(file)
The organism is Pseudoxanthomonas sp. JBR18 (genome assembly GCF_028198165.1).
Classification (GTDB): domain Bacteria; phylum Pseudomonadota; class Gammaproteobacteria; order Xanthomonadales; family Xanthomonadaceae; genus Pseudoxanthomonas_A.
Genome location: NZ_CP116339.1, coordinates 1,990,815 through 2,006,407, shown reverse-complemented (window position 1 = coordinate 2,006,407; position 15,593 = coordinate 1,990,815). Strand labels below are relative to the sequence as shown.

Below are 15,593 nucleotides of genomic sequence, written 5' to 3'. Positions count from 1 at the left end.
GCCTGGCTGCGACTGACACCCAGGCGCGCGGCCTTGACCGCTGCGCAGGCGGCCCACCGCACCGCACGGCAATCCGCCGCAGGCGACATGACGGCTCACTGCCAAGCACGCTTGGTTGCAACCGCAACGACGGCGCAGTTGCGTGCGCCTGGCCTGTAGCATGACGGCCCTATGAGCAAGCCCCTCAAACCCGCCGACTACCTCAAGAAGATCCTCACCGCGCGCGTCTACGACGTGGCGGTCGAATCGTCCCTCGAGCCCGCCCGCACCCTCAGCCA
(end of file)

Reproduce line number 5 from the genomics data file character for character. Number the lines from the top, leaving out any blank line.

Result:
GCCTGGCTGCGACTGACACCCAGGCGCGCGGCCTTGACCGCTGCGCAGGCGGCCCACCGCACCGCACGGCAATCCGCCGCAGGCGACATGACGGCTCACTGCCAAGCACGCTTGGTTGCAACCGCAACGACGGCGCAGTTGCGTGCGCCTGGCCTGTAGCATGACGGCCCTATGAGCAAGCCCCTCAAACCCGCCGACTACCTCAAGAAGATCCTCACCGCGCGCGTCTACGACGTGGCGGTCGAATCGTCCCTCGAGCCCGCCCGCACCCTCAGCCA